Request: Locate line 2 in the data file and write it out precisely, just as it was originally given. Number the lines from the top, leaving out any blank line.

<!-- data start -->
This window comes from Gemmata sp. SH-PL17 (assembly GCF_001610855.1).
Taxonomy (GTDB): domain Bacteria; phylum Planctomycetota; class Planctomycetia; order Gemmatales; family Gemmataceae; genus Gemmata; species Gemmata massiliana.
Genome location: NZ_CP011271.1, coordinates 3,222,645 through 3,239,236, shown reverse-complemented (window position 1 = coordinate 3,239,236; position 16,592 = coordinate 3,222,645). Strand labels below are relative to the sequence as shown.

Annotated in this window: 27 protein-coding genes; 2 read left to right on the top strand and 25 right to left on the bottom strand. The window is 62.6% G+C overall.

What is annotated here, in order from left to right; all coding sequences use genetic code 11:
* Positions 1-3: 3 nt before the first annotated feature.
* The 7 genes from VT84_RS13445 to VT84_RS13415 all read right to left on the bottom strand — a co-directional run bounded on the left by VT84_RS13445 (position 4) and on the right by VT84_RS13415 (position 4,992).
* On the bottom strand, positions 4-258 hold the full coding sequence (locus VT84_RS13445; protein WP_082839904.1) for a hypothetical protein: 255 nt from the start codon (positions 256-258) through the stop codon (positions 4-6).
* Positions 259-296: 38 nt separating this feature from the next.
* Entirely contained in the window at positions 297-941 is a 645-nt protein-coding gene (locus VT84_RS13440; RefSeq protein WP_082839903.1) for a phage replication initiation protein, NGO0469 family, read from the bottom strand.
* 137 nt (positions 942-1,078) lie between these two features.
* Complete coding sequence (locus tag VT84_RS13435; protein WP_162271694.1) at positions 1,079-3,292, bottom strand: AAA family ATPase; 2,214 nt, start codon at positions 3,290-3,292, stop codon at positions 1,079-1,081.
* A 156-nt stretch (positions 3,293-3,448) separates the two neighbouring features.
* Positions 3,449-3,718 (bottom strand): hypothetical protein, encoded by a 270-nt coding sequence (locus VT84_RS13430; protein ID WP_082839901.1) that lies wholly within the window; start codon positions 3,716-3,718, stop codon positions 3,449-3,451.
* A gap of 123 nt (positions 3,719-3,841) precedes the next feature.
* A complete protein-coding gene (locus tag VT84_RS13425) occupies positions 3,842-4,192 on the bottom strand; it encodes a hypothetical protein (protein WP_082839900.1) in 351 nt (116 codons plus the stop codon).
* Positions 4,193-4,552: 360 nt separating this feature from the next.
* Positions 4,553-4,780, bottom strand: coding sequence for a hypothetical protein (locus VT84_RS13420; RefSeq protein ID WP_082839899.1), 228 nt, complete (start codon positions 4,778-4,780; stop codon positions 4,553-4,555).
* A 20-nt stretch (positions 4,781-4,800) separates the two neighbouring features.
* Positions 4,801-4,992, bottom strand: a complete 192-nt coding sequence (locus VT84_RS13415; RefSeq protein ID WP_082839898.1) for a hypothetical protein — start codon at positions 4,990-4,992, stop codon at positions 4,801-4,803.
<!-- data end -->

Taxonomy (GTDB): domain Bacteria; phylum Planctomycetota; class Planctomycetia; order Gemmatales; family Gemmataceae; genus Gemmata; species Gemmata massiliana.